OpenStack in 2019: Steady Progress and New Directions
by Curtis Collicutt on May 28, 2019
Predictions for Edge Computing in 2019
by Curtis Collicutt on March 12, 2019
Kubernetes Persistent Volumes with NetApp Trident
by Curtis Collicutt on February 11, 2019
Layer 1 SFC with BigSwitch
by Curtis Collicutt on February 4, 2019
100,000 Carrier Clouds Coming Online
by Curtis Collicutt on January 28, 2019
Over the next few years, we expect to see a large number of data centers coming online.
By 2030, we could see one hundred thousand new carrier cloud data centers. — CIMI Corp
In this context, a “carrier cloud” is edge computing owned by Communication Service Providers, aka Carriers. Edge computing is somewhat poorly defined, in that the computing power of an “edge” location can vary by several orders of magnitude, but in this example let’s consider an edge location to exist outside of a traditional data center, and to be made up of at least two servers, and up to a full rack.
The edge cloud is much different from the typical concept of “cloud” you may know, which is effectively a massive, centralized location for storage and compute, usually typified by Amazon Web Services, Microsoft Azure, Google Cloud, or large private data centers.
In the case of carriers, let’s consider their centralized clouds to exist in existing traditional regional data centers.
Centralized public cloud, especially that of public cloud, is capable because of economies of scale (in the commercial sense of buying power, and in the sense of technological level). Edge cloud is different.
Edge cloud doesn’t depend on economies of scale but on the preservation of a short control loop. — CIMI Corp
“Short control loop” here is related to latency. If remote systems, for example, a small sensor of some kind, need decisions made by more powerful systems they can request it over the network. If the decision-making systems are physically distant, then latency can become an issue. However, if the decision-making systems are close, i.e. on the edge, then latency is reduced.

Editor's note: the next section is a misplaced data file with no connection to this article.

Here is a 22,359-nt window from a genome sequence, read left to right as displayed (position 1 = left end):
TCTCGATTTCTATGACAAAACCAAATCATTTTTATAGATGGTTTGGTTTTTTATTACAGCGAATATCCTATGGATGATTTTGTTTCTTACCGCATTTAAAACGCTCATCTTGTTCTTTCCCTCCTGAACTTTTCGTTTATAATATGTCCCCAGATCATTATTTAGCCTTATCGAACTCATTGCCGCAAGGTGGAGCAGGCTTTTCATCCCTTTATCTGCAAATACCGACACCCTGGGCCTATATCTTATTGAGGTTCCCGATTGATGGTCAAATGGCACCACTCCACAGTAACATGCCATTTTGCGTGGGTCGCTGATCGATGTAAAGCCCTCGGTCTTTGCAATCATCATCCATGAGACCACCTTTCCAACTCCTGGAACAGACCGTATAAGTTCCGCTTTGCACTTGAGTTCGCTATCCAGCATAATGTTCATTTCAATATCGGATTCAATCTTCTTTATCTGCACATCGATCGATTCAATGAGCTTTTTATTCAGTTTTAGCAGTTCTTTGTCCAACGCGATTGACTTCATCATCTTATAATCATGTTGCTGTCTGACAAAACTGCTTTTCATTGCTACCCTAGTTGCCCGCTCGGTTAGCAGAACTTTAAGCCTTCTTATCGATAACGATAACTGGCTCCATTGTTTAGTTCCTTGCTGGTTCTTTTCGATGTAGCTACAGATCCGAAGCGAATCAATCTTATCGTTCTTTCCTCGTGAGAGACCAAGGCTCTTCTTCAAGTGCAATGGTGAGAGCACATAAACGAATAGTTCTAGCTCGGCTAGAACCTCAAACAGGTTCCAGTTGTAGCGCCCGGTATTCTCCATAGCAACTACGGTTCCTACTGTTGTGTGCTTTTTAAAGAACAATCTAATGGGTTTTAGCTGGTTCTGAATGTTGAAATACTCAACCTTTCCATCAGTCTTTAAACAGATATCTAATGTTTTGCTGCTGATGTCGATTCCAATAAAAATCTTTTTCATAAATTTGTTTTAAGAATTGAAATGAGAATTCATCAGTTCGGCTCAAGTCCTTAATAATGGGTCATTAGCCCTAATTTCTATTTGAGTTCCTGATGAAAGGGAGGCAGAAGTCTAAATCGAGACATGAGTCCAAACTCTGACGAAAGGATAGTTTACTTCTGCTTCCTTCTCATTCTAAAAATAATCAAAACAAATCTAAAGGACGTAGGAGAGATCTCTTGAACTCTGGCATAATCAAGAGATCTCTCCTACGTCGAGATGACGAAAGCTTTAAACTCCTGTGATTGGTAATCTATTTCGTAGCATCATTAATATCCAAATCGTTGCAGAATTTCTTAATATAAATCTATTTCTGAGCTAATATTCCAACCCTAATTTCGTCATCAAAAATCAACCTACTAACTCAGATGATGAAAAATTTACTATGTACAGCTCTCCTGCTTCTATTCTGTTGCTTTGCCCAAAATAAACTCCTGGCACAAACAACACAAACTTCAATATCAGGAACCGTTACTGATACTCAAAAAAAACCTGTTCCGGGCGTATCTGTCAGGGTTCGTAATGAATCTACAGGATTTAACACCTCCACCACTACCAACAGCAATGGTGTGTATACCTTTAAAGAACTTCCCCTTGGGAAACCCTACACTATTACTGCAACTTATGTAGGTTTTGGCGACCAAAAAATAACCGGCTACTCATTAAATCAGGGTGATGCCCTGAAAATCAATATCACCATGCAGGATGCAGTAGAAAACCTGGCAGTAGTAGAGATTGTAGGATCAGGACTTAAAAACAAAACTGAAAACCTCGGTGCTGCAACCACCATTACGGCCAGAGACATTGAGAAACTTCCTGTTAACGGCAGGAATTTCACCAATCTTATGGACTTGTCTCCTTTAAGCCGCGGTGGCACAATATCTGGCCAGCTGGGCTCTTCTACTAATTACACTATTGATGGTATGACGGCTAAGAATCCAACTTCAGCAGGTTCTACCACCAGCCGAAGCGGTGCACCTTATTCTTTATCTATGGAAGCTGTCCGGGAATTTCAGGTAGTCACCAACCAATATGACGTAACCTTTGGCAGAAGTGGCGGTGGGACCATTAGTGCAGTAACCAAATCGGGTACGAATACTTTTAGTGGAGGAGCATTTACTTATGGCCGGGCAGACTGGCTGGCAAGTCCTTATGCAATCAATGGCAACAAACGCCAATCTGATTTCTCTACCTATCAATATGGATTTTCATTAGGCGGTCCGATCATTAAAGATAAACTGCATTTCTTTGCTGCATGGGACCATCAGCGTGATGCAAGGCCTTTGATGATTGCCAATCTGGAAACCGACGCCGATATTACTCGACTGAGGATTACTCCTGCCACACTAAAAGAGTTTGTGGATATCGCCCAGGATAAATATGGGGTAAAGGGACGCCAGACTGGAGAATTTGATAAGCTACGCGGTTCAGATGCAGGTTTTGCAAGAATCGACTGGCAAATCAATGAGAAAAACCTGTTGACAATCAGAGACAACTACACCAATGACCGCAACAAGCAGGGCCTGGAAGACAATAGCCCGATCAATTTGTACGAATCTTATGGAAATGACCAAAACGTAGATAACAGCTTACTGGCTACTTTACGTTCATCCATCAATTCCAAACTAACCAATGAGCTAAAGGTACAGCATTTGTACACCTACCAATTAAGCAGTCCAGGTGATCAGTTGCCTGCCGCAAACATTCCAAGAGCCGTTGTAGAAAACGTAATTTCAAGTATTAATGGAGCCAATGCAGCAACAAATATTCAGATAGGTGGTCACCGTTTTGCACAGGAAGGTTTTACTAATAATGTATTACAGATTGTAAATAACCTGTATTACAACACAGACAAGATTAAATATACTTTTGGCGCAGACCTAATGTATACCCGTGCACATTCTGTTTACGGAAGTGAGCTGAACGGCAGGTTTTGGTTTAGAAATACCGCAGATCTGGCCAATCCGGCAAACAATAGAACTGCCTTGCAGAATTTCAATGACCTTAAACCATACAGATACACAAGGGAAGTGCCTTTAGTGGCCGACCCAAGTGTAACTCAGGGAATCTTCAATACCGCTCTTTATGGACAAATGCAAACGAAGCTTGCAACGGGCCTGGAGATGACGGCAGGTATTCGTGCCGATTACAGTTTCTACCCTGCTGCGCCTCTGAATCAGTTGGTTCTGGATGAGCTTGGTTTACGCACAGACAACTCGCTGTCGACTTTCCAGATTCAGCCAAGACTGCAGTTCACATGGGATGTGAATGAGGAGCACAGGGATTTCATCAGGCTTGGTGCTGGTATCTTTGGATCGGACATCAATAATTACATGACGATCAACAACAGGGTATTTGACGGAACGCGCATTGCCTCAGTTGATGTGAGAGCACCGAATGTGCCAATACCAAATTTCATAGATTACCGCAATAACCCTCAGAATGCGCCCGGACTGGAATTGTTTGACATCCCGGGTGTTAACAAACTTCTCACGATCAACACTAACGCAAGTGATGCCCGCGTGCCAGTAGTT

So, exactly where is the edge? The most straightforward answer is the Carrier Central Office, or CO. Globally we could probably meet the 100,000 number directly from CO locations.
Several organizations have projects to define COs that are also data centers, such as CORD, “Central Office Re-Architected as Datacenter.” Another example is Intel’s “Next Generation Central Office.”
A Next Generation Central Office is a fiber-rich mini or edge datacenter that can support both fixed and mobile traffic and serve up to 35,000 subscribers per central office compared to 5,000 in today’s CO. Located between Access Network and Metro Transport, the NGCO functions as a local edge datacenter with a smaller area and power footprint than a traditional, centralized or hyperscale datacenter. — https://builders.intel.com/blog/next-generation-central-office-transform-network-edge/
A percentage of COs will indeed become small data centers, but that number might not get us to 100,000. Where else can the edge live?
Given the level of computing power we have limited ourselves to in this blog post, a minimum of two servers, it’s entirely possible they could deploy in cell sites, not just COs. There are a significant number of cell sites–over 250,000 in the United States alone. Cell sites are a typically less hospitable environment for servers, but there are plans to place compute infrastructure there including an entire paradigm dedicated to putting compute power in cell sites: Multi-Access Edge Cloud, or MEC.
MEC is a natural development in the evolution of mobile base stations and the convergence of IT and telecommunications networking. — https://www.etsi.org/technologies-clusters/technologies/multi-access-edge-computing
Between making COs into data centers and putting compute into cell sites, we will see a vast increase in the number of data centers. Globally, the introduction of 100,000 datacenters, albeit small ones, seems not only possible but likely.